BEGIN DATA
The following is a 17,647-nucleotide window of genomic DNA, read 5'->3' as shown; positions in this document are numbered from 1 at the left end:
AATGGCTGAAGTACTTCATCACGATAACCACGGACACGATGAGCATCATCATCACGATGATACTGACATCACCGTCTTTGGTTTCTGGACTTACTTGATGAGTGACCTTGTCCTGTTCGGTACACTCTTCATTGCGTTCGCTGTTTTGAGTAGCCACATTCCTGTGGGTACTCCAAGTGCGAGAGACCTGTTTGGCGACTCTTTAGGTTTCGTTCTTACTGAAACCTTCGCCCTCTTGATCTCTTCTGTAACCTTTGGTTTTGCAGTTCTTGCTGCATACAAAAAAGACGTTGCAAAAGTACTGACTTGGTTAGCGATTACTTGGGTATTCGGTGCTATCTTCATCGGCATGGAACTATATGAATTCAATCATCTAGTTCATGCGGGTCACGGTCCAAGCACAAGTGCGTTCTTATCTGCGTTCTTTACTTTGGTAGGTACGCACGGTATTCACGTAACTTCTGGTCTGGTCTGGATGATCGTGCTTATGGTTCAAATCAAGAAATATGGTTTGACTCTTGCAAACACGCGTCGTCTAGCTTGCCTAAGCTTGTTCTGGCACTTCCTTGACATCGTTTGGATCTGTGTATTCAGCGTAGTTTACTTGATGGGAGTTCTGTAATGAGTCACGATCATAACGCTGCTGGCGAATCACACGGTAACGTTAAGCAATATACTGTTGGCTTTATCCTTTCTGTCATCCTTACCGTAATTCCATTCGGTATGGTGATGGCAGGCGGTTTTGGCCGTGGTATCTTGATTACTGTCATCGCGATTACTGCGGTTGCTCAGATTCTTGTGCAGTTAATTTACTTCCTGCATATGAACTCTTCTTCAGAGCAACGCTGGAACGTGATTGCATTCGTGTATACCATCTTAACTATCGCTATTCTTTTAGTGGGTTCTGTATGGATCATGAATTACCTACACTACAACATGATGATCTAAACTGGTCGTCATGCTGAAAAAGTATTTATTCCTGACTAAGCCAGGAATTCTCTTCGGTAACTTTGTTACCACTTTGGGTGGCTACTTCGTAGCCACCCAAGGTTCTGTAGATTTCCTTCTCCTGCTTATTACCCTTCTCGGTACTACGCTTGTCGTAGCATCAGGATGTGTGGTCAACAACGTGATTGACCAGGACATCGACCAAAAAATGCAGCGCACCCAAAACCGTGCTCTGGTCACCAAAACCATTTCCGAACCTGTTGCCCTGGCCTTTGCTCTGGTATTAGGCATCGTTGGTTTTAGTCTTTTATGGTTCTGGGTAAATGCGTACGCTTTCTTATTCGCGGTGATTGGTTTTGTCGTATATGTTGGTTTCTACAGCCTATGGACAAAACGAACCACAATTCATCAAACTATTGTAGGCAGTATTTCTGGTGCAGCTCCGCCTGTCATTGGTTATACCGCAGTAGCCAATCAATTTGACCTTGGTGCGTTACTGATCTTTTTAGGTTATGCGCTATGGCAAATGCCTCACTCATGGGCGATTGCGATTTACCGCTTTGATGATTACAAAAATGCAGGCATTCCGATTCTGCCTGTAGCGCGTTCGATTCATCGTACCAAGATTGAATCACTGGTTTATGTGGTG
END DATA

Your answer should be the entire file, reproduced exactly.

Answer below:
The following is a 17,647-nucleotide window of genomic DNA, read 5'->3' as shown; positions in this document are numbered from 1 at the left end:
AATGGCTGAAGTACTTCATCACGATAACCACGGACACGATGAGCATCATCATCACGATGATACTGACATCACCGTCTTTGGTTTCTGGACTTACTTGATGAGTGACCTTGTCCTGTTCGGTACACTCTTCATTGCGTTCGCTGTTTTGAGTAGCCACATTCCTGTGGGTACTCCAAGTGCGAGAGACCTGTTTGGCGACTCTTTAGGTTTCGTTCTTACTGAAACCTTCGCCCTCTTGATCTCTTCTGTAACCTTTGGTTTTGCAGTTCTTGCTGCATACAAAAAAGACGTTGCAAAAGTACTGACTTGGTTAGCGATTACTTGGGTATTCGGTGCTATCTTCATCGGCATGGAACTATATGAATTCAATCATCTAGTTCATGCGGGTCACGGTCCAAGCACAAGTGCGTTCTTATCTGCGTTCTTTACTTTGGTAGGTACGCACGGTATTCACGTAACTTCTGGTCTGGTCTGGATGATCGTGCTTATGGTTCAAATCAAGAAATATGGTTTGACTCTTGCAAACACGCGTCGTCTAGCTTGCCTAAGCTTGTTCTGGCACTTCCTTGACATCGTTTGGATCTGTGTATTCAGCGTAGTTTACTTGATGGGAGTTCTGTAATGAGTCACGATCATAACGCTGCTGGCGAATCACACGGTAACGTTAAGCAATATACTGTTGGCTTTATCCTTTCTGTCATCCTTACCGTAATTCCATTCGGTATGGTGATGGCAGGCGGTTTTGGCCGTGGTATCTTGATTACTGTCATCGCGATTACTGCGGTTGCTCAGATTCTTGTGCAGTTAATTTACTTCCTGCATATGAACTCTTCTTCAGAGCAACGCTGGAACGTGATTGCATTCGTGTATACCATCTTAACTATCGCTATTCTTTTAGTGGGTTCTGTATGGATCATGAATTACCTACACTACAACATGATGATCTAAACTGGTCGTCATGCTGAAAAAGTATTTATTCCTGACTAAGCCAGGAATTCTCTTCGGTAACTTTGTTACCACTTTGGGTGGCTACTTCGTAGCCACCCAAGGTTCTGTAGATTTCCTTCTCCTGCTTATTACCCTTCTCGGTACTACGCTTGTCGTAGCATCAGGATGTGTGGTCAACAACGTGATTGACCAGGACATCGACCAAAAAATGCAGCGCACCCAAAACCGTGCTCTGGTCACCAAAACCATTTCCGAACCTGTTGCCCTGGCCTTTGCTCTGGTATTAGGCATCGTTGGTTTTAGTCTTTTATGGTTCTGGGTAAATGCGTACGCTTTCTTATTCGCGGTGATTGGTTTTGTCGTATATGTTGGTTTCTACAGCCTATGGACAAAACGAACCACAATTCATCAAACTATTGTAGGCAGTATTTCTGGTGCAGCTCCGCCTGTCATTGGTTATACCGCAGTAGCCAATCAATTTGACCTTGGTGCGTTACTGATCTTTTTAGGTTATGCGCTATGGCAAATGCCTCACTCATGGGCGATTGCGATTTACCGCTTTGATGATTACAAAAATGCAGGCATTCCGATTCTGCCTGTAGCGCGTTCGATTCATCGTACCAAGATTGAATCACTGGTTTATGTGGTG